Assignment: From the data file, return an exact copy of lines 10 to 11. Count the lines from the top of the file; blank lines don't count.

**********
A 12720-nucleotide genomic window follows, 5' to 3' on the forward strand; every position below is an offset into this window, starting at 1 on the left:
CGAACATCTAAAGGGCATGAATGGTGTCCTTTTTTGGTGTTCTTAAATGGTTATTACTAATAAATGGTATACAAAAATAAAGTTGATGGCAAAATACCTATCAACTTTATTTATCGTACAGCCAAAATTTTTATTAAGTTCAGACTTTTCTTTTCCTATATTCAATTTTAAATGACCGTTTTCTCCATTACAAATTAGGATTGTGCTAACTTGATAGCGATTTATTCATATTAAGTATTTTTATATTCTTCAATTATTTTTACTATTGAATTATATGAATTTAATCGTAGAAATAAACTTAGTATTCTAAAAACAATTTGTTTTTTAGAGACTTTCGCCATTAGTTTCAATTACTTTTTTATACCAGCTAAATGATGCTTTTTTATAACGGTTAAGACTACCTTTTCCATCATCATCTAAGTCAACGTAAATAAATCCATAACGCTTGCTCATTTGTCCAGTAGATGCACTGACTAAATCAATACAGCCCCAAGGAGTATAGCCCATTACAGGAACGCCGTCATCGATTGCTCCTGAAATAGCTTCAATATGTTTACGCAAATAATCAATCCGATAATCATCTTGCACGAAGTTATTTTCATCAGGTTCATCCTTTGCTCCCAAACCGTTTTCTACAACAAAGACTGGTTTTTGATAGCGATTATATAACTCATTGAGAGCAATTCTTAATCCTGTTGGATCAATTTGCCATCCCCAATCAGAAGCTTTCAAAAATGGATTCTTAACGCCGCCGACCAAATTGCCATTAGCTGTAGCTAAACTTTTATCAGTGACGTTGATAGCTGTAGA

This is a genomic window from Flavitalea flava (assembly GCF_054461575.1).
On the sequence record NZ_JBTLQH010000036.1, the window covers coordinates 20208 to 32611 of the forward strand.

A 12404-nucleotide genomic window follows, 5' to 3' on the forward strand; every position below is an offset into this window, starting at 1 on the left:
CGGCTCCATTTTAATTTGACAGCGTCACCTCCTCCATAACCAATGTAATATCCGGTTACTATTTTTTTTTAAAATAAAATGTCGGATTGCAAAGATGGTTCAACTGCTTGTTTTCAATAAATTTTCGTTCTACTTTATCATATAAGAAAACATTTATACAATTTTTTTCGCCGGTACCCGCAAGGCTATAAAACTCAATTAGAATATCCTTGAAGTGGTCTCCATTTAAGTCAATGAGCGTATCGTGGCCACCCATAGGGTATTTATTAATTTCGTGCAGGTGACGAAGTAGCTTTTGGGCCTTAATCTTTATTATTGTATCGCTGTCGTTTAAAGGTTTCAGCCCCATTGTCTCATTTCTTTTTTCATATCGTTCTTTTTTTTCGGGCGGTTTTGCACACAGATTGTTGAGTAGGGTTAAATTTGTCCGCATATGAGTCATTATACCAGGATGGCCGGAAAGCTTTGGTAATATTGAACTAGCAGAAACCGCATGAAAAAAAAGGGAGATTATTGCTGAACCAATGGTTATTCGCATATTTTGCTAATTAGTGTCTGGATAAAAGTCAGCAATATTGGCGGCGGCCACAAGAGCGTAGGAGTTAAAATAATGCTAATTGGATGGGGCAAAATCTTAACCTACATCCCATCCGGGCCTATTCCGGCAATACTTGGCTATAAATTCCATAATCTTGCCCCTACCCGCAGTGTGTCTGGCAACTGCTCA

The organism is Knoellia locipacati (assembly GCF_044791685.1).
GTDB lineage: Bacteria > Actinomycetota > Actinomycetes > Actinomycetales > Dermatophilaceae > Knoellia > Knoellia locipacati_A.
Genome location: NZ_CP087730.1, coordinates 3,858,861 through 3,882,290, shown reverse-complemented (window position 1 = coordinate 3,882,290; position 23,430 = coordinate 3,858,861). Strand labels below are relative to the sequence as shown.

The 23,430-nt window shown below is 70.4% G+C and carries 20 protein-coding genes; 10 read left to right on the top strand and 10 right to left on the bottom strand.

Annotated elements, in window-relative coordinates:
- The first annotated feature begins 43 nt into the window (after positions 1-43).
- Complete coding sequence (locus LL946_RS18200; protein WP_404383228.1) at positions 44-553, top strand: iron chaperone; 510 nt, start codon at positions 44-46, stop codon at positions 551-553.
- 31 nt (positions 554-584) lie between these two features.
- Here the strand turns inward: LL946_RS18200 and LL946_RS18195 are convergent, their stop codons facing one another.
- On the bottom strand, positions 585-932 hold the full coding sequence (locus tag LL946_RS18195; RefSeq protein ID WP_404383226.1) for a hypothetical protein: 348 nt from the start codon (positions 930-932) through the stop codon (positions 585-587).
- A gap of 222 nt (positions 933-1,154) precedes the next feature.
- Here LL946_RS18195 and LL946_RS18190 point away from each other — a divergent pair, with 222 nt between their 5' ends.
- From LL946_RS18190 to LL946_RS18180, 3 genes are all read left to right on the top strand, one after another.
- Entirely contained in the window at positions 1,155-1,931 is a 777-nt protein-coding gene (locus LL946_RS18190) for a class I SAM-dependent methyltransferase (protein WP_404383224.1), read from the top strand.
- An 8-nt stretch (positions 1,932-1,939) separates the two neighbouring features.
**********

The 23,430-nt window shown below is 70.4% G+C and carries 20 protein-coding genes; 10 read left to right on the top strand and 10 right to left on the bottom strand.

Annotated elements, in window-relative coordinates: